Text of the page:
Eileen Emery

Childhood memories of life on the Home Front and evacuation to Loughborough.

Evacuation

In September 1939 Eileen and her brother were evacuated from Hoxton to Luton. The children were each given sixpence by their father. Upon arrival Eileen and her brother were separated. She was taken to a school hall where local residents were seated at tables placing items into bags for new arrivals. Eileen felt very shy. A lady handed her a bag which contained tinned produce, tea and sugar. Seeing that she was alone, the lady agreed to take Eileen into her home. 

A photograph of recognition

Eileen was invited to play with the children who lived across the street. Whilst playing in the children’s home she noticed a photograph of her aunt's wedding, in which she was a bridesmaid. Although the children insisted that she was mistaken she was able to identify other people in the photo. It transpired that the children’s mother was the cousin of Eileen’s aunt’s new husband. Eileen’s brother visited occasionally. Her host made numerous sandwiches and cakes. As they had been taught that it was bad manners to take things unless they had been offered, they only ate one sandwich each and would not accept any to take home.

Returning home

During this period London experienced little bombing. Eileen returned in November when her father could no longer afford the contributions for her board.  As conditions worsened, the family slept in the cellar of Truman’s Brewery in Brick Lane, where her father worked. Her mother became increasingly frustrated with the disruption. When they emerged from the cellar they frequently found that they had to take alternative routes home due to the destruction. After one particularly bad raid Eileen’s mother decided that they should be evacuated.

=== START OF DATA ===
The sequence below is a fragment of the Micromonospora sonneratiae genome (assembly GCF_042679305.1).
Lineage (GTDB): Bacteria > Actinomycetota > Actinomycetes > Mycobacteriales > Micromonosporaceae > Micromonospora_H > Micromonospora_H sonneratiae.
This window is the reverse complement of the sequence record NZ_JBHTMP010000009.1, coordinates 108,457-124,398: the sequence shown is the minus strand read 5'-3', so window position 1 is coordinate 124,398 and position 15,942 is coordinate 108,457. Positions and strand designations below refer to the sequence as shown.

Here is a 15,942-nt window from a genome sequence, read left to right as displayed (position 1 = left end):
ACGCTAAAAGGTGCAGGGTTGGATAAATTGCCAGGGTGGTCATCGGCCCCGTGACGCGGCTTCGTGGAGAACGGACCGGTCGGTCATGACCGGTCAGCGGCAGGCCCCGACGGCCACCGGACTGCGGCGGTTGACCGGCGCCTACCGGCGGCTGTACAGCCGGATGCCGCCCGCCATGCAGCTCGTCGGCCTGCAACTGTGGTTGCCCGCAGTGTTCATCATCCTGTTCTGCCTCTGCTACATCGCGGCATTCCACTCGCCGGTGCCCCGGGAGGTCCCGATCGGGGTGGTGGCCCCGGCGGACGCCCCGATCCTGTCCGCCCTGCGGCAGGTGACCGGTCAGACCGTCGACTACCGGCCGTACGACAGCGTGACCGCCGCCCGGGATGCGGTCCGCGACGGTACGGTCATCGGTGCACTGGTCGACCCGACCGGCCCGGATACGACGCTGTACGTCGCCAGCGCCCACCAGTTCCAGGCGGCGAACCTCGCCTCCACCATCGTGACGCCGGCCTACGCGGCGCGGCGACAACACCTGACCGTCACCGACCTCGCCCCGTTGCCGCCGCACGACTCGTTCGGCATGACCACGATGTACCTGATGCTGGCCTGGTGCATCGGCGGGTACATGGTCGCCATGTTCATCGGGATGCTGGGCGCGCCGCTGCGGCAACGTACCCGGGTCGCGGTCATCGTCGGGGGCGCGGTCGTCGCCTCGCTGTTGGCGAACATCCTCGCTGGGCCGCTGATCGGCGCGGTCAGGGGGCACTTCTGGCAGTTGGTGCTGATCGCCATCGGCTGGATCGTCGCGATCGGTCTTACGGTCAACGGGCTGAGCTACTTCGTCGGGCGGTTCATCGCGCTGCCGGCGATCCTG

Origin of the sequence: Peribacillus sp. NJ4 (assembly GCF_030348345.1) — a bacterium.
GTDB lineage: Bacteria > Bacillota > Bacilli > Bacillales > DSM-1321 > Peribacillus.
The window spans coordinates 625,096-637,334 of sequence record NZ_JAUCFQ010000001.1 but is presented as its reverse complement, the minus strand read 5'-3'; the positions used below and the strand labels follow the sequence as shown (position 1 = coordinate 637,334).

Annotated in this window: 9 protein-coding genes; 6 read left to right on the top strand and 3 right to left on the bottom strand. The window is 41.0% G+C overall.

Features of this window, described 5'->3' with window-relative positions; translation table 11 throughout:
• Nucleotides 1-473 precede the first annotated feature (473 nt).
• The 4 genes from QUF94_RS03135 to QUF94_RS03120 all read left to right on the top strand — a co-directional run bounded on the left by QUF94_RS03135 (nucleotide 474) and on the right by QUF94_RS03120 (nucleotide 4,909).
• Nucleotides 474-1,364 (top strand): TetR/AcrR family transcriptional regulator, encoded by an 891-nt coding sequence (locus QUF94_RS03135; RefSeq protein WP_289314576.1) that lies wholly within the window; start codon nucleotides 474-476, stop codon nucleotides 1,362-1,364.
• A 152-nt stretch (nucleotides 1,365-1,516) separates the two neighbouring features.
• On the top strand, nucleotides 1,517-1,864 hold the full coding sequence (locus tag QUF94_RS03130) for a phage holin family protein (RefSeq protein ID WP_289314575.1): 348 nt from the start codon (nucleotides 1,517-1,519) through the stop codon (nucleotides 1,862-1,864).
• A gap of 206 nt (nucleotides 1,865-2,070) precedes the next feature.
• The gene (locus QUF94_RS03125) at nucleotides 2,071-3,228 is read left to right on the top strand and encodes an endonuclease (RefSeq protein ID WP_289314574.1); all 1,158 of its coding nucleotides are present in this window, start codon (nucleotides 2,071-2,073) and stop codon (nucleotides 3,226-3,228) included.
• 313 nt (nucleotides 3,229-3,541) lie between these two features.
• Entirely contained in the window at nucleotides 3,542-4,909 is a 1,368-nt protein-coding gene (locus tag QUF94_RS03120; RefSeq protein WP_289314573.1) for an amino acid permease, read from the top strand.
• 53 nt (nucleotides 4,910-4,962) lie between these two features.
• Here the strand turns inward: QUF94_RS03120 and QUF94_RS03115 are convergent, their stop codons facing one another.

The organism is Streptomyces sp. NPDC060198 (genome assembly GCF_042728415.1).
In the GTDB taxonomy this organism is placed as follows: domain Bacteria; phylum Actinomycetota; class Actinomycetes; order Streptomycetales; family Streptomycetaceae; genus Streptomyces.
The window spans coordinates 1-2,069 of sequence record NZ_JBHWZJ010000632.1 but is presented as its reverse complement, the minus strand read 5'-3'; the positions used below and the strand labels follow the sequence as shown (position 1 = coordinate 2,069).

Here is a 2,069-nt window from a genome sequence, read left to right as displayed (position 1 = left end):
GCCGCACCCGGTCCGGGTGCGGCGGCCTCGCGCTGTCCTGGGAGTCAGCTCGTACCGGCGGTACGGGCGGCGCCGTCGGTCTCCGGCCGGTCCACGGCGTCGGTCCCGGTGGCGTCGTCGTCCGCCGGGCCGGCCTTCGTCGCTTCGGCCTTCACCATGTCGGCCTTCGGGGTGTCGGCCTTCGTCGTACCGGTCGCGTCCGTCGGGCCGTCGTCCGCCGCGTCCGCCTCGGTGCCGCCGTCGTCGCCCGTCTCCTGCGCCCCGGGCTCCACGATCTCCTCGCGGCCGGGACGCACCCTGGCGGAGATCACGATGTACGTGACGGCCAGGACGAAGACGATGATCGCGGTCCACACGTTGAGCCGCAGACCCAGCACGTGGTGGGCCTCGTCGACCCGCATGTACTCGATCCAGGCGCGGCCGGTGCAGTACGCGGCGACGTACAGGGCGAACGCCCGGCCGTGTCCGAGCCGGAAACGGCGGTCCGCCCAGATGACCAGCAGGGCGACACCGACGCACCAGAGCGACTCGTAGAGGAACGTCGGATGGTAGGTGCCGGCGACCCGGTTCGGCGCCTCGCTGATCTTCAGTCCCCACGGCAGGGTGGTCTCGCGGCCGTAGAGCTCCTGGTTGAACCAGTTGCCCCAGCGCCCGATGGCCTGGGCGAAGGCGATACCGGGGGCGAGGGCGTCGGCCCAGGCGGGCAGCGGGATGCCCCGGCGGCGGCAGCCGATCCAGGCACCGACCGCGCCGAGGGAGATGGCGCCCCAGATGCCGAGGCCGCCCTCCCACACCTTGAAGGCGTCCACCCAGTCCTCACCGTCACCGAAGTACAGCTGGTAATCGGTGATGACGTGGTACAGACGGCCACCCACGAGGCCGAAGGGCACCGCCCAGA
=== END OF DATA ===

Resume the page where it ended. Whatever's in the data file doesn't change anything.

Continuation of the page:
Evacuation to Loughborough

Eileen, her siblings and their mother were sent to Loughborough. They were taken to a large house where they were greeted by a housekeeper unwilling to take them on. However, the billeting officer insisted on the family being taken in. The stay was temporary. That night Coventry was bombed and the housekeeper would not allow them to leave the attic where they had been assigned beds. The next day Eileen’s mother demanded that the billeting officer relocate them. They were moved into accommodation with a lady who was very unpleasant. Eileen believes that she only accepted them for the allowance which was offered. Eventually the church and billeting officer found them a private cottage to stay in, where they remained for a year.

Many children were evacuated to Loughborough from Liverpool. Schools were overcrowded and teachers very strict. Eileen feels that children today have rarely experienced hardship whereas her generation accepted it. Children were disciplined more strictly and parents did not have the security of a welfare system to rely upon.

Back home

When Eileen returned to London the family’s home had been destroyed. The family moved to Petts Wood and rented a house from the council. Their new home had an indoor bathroom and a shelter under the table. 

Downloads

Letter written by Eileen Emery
Letter written by Eileen Emery (31k)
To read more about Eileen's wartime experiences please press the above link.

This page was added by Malin Lundin on 30/04/2012.

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